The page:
(BLANCS DE VOLAILLE AU THYM AVEC GALETTES DE POMMES DE TERRE)
Sorry about the snooty French title—I couldn’t help it, so intoxicated was I by the sophistication of this meal, yet another winning recipe from Bistro Chicken: 100 Easy Yet Elegant Recipes With French Flair, by Mary Ellen Evans. And, indeed, the recipe was easy, it was elegant, it had the French flair. Seriously! I felt so incredibly fancy while making it (except for the potato-grating part, where I accidentally grated my thumb knuckle and bled all over the cutting board—yeah, now you really want to come over for dinner at my house, don’t you?), but it was so simple to do, and had so few ingredients that (as with previous Mary Ellen recipes) I was actually afraid the food would be bland. Instead, it was rich with the flavors of caramelized shallots, wine, and thyme. My favorite part was making the pan sauce, deglazing and reducing like a pro. The only stumbling block for me, I think, was that everything took far longer to cook than the recipe instructed. Maybe my stove is just feeble, but I had to keep turning the temperature up and up and cooking longer and longer to achieve the necessary browning. The chicken, in particular, took a really long time to get rid of the pink in the center (but then, they were unusually thick breasts), which left my potato pancakes warming in the oven for maybe a little too long and getting slightly dry. In retrospect, I think I should have just been bolder about turning up the heat, but since my one fault as a cook is sometimes being too impatient (hey, I’m hungry), I was trying to fight against that. I suppose being too tentative could also be a cooking flaw, too. Everything still turned out delicious (I served it with a green salad on the side, and A was notably impressed by the whole meal), but I’m eager to give it another shot and work out the temperatures better. Also, after the success of the three recipes I’ve made from Bistro Chicken, I’m wondering if I should check it out of the library again and look more closely at the other contents. I’m usually suspicious of French recipes because they generally seem so long and complex (even when made sensible and straightforward by Julia Child, they’re still out of my league), but now I may have to revise that prejudice.
P.S. If you just wanted some easy chicken, you could make it without the potato pancakes, but that wouldn’t be nearly as much fun.
¾ pound Idaho russet potatoes
2 tablespoons peanut oil (Mary Ellen says this gives the thoroughly French taste, but I admit I didn’t feel like buying any and used canola oil instead)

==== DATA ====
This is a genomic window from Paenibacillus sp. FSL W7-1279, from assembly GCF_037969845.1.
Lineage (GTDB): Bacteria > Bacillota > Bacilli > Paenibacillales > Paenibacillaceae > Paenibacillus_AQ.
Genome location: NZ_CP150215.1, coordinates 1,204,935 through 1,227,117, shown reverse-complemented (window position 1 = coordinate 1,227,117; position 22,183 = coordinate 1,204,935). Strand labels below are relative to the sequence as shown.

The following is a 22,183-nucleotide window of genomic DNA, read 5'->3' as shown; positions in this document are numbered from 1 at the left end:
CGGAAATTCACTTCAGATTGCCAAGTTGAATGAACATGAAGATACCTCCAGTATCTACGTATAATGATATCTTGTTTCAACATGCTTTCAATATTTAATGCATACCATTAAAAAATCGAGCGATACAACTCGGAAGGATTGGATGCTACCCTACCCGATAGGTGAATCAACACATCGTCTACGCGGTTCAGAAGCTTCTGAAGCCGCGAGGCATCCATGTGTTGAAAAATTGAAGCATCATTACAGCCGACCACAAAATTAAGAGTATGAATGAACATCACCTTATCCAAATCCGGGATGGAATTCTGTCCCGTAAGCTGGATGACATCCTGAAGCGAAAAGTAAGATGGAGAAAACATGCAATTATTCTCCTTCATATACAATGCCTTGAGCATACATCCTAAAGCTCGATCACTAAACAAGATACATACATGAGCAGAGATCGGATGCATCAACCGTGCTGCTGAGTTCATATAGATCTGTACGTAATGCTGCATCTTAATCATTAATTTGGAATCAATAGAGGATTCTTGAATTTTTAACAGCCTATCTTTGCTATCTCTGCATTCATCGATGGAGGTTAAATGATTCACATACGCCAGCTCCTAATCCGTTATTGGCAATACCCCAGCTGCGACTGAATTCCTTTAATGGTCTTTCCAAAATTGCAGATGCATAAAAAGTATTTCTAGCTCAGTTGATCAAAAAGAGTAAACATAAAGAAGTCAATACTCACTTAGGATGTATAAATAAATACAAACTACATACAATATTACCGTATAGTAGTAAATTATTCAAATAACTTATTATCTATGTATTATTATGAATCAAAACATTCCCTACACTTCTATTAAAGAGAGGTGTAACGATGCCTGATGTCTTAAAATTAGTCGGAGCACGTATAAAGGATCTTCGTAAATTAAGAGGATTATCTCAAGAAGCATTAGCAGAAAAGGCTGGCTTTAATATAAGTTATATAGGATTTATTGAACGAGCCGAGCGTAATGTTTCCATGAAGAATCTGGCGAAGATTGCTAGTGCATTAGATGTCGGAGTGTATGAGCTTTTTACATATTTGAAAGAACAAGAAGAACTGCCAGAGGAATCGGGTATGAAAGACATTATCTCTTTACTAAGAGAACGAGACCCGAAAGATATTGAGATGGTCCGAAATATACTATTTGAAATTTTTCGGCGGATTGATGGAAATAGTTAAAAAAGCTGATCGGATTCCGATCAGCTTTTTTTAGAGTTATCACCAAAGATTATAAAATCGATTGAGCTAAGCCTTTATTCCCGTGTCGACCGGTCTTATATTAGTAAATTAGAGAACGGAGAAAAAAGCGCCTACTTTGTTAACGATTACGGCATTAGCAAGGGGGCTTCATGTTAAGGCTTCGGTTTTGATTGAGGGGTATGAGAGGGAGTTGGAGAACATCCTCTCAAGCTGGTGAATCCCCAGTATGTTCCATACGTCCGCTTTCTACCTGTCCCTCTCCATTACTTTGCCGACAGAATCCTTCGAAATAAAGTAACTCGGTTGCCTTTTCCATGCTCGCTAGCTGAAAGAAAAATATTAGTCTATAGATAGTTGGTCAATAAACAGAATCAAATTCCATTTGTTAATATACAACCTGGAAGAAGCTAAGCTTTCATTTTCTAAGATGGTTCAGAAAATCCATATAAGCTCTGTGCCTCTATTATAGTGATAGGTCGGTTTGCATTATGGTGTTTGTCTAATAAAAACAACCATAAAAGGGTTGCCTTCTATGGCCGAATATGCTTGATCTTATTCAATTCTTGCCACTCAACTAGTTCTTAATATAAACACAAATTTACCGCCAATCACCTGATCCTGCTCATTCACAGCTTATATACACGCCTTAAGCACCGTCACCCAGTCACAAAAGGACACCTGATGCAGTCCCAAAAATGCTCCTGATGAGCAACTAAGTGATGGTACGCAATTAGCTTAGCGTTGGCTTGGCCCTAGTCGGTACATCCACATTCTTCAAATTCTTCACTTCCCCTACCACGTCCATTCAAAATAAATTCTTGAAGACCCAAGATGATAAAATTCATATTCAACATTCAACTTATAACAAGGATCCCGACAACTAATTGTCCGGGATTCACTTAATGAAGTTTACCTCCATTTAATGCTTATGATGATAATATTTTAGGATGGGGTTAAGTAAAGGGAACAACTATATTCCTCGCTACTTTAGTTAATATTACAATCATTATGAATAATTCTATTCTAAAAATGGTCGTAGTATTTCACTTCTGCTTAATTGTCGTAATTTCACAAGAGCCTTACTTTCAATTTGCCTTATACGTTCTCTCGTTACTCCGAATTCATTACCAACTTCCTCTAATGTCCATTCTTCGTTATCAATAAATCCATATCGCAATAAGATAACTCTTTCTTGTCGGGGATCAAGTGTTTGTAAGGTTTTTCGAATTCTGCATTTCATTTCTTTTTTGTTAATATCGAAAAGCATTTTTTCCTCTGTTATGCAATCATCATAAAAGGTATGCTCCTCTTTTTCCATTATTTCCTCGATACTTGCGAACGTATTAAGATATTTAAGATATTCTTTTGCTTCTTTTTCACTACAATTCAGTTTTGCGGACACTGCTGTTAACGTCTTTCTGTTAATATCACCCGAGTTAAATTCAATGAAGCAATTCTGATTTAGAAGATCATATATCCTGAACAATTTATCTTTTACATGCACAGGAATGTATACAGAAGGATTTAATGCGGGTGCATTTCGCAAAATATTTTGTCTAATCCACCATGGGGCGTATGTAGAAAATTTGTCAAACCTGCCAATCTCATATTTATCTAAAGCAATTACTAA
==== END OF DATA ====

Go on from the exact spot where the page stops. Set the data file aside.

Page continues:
salt and pepper
1 tablespoon butter
¼ cup chopped shallots
4 6-to-8-ounce boneless, skinless chicken breasts
2 teaspoons chopped fresh thyme leaves (or ¾ teaspoon crumbled dried thyme)
½ cup white wine
1. Preheat the oven to 250 degrees. Peel the potatoes and shred them in a food processor (or grate them by hand, which for me quickly led to a bloody knuckle and some emergency first aid [OK, a Band-aid] from A; anyone wanna buy me a food processor?). Heat the oil in a large nonstick skillet over medium-high heat. When it's hot, press one-fourth of the shredded potatoes into a 3-to-4-inch disk and place it in the skillet. (Mine turned out messy--er, I mean, "rustic," but luckily, Mary Ellen says not to worry if the potatoes don’t stick together well, because the pancakes will firm up when they cook.) Repeat this with the remaining potatoes, so you have four pancakes. Cook them until medium brown and crisp on both sides (“3 to 4 minutes per side” according to the recipe, but longer for me). When the pancakes are done, remove them to a baking sheet and put that in the oven while you prepare the chicken.
2. Using the same skillet you just fried the potatoes in, melt the butter over medium heat. When the butter is warm, add the shallots and sauté them until they begin to soften, 2-3 minutes. Mix ½ teaspoon salt, 1/8 teaspoon freshly ground pepper, and the fresh thyme in a small bowl and then use this to season both sides of each of the chicken breasts (use all the seasoning). Add the chicken to the skillet and sauté until golden brown on both sides (again, recipe says “3 to 4 minutes per side, but it took me longer). Add the white wine, reduce the heat to low, and cook, turning the chicken once, until it's no longer pink in the thickest portion when cut with a knife (recipe: “4 to 5 minutest per side”; me: longer).
3. When it's done, remove the chicken from the pan, increase the heat to high, and reduce the pan juices in the skillet slightly, for 1-2 minutes. Take the potato pancakes out of the oven, season them with salt and pepper, and place one on each plate. Top each pancake with a chicken breast, then drizzle the pan juices over each one.
Time: 45-60 minutes